Many turned parts are best suited to Swiss Automatics, such as parts that can only be seen with magnification to very large parts 32 mm/1.250" diameters up to 200 mm/8" of turned length. The machine can handle a workpiece to 660 mm/26" in overall length.
Escomatic Wire Machining -- It is unlike other automatic screw machining in that the material remains stationary and the tools rotate around it. This allows machining material from coil stock and eliminates bar material loading time. Also, one operator can tend several machines.
The spindle, supported in the headstock in ball bearings to ensure concentricity and alignment, carries the rotating toolhead, which is equipped with three tools. The tools are actuated independently and are controlled by separate cams. They are radially and axially adjustable.
The stock is supported and passed through a stationary guide bushing situated in the rotating toolhead. At the end of the feed tube, between the nonrotating guide bushing and feed collet, a holding collet is used to clamp the workpiece, eliminating axial movement of the part during straightening of the stock. Forward feeding of the stock is provided by a feed slide combined with the feed tube and collet, all controlled by a simple plate cam. Coil stock is straightened by means of a rotating device, an integral part of the machine. Straightening of the material is achieved by a combination of rotating jaws moving axially.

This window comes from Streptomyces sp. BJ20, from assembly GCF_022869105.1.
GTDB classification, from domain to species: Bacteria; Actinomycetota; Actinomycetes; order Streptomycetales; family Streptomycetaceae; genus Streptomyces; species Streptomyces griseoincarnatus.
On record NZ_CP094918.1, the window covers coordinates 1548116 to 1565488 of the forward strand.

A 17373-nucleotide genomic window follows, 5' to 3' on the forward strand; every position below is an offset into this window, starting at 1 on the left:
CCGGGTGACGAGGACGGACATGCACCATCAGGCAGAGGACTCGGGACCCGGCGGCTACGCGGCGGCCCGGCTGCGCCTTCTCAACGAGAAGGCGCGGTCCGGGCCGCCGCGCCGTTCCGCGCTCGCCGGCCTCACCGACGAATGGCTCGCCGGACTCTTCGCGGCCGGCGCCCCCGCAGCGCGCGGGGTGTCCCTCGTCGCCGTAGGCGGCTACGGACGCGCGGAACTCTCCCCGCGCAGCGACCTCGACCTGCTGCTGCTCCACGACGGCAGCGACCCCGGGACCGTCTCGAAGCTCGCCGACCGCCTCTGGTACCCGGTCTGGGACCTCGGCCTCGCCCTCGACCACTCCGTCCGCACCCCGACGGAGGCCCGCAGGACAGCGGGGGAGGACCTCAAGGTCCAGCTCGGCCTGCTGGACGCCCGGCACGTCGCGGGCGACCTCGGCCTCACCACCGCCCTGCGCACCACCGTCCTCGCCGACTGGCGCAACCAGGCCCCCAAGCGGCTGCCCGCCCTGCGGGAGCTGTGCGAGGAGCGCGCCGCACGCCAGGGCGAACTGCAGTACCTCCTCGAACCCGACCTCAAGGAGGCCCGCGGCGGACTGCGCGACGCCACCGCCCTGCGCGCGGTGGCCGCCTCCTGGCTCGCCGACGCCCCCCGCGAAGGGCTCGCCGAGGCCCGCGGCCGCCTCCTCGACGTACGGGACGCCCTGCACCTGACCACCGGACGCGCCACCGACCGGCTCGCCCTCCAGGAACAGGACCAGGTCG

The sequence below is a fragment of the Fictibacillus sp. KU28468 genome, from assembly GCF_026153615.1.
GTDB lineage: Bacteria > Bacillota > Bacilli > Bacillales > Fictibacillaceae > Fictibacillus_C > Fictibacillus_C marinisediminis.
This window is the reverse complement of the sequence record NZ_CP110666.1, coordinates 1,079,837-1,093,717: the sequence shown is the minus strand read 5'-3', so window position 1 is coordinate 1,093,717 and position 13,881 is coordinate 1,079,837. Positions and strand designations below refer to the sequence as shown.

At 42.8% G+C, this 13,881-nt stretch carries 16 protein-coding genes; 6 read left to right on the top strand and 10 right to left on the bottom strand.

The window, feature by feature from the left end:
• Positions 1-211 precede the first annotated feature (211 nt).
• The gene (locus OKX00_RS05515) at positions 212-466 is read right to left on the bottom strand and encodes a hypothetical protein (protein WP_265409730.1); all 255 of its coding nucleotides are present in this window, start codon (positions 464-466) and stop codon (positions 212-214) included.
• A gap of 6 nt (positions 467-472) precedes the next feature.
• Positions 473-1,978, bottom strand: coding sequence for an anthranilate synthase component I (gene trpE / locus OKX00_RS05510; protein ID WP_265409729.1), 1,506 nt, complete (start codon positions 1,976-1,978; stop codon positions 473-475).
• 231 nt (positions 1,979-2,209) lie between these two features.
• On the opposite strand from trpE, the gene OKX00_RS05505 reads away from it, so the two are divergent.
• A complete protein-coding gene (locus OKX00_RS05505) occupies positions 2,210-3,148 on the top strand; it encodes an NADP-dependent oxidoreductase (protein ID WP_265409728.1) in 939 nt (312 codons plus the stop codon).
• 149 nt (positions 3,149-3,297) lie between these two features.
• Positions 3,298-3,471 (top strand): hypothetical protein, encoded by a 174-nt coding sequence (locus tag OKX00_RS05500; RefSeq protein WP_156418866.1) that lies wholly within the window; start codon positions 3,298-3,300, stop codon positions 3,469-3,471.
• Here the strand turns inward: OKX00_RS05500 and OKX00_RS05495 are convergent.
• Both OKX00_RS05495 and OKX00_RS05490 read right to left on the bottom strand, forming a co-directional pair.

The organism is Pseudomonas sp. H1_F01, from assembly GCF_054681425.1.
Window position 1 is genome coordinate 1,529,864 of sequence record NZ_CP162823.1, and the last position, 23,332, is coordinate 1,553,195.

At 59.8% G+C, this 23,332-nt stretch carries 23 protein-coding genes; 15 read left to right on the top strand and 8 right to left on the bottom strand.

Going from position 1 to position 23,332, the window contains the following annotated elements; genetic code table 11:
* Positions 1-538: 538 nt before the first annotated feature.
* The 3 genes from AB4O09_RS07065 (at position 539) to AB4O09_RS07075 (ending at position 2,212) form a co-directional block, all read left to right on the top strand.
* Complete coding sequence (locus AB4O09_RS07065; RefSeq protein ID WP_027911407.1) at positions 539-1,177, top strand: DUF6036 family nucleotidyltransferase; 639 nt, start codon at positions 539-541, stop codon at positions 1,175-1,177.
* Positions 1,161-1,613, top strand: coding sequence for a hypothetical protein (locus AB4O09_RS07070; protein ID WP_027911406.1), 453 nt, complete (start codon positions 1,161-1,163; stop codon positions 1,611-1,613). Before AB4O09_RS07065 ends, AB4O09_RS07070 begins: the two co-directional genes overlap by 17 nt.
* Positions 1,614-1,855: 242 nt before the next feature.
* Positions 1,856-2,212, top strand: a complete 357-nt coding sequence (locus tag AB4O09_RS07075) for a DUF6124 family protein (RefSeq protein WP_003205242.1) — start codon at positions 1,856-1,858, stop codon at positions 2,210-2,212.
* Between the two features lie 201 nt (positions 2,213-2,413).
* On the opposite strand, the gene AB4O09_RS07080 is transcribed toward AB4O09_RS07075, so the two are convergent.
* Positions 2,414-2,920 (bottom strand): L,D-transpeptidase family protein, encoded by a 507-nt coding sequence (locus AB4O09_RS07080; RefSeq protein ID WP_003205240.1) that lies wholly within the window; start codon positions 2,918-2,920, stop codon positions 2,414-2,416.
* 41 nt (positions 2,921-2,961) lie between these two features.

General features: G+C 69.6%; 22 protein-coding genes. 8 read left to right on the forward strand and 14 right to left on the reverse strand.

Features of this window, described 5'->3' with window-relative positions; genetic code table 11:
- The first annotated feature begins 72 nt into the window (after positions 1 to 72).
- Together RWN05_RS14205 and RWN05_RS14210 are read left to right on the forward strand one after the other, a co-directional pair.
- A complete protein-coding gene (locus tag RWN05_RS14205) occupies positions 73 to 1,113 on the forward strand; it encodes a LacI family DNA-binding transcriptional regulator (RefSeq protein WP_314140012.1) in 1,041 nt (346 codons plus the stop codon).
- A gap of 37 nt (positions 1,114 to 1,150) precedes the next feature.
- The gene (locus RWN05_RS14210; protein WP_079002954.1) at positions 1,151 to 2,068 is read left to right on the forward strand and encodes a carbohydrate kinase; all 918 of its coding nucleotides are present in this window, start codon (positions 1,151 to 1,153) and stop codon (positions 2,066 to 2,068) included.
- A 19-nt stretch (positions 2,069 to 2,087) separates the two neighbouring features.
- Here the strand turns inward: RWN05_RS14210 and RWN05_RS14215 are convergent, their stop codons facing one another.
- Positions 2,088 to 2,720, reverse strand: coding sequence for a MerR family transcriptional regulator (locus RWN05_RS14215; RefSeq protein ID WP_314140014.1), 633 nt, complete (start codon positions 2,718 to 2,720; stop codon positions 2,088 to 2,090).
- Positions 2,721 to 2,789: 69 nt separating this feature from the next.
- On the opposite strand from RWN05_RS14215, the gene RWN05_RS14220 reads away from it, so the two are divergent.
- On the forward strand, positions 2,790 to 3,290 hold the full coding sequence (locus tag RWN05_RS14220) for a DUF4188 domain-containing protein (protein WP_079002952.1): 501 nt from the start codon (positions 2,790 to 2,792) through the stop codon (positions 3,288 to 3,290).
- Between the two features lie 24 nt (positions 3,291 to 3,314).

Use of a special holding collet next to the feed collet for forward feeding of material, eliminates for opening, return movements and clamping is necessary. This operation is performed at the same time as the recess or cutoff operation. The counter collet is located directly opposite the rotating toolhead. It has an axial adjustment of up to 20mm/0.75". The counter collet is set as close as possible to the tools and always holds the workpiece firmly when forming or cutoff work is done. This capability enables higher feed rates and burr-free cutoff. Maximum capacity is 6.350 mm/1/4" diameter and 62 mm/2.44" in length.
Runs of 1000 pieces or more make automatic screw machining an attractive alternative. The range of materials usable on automatic screw machines is broad. All grades of steel, copper alloys, brass, aluminum, precious metals, hard rubber, machinable plastics, phenolics and wood can be processed. Rounds, squares, hexagons, round-cornered hexagons, tubing, rectangles, ellipses, cogged or lobed shapes can be accomplished on automatic screw machines. Cold-rolled stock is preferred, but hot-rolled materials can be turned under certain conditions.
Machines are available that can handle bars or tubes up to 8" diameter. Most multiple-operation machining is done on bars that range from 1/4" to 2" round. The standard bar length is random 12 ft. but shorter lengths pose no special problems. Tolerances of +/- 0.002" on length and +/- 0.001" in diameter are considered the norm in screw machining.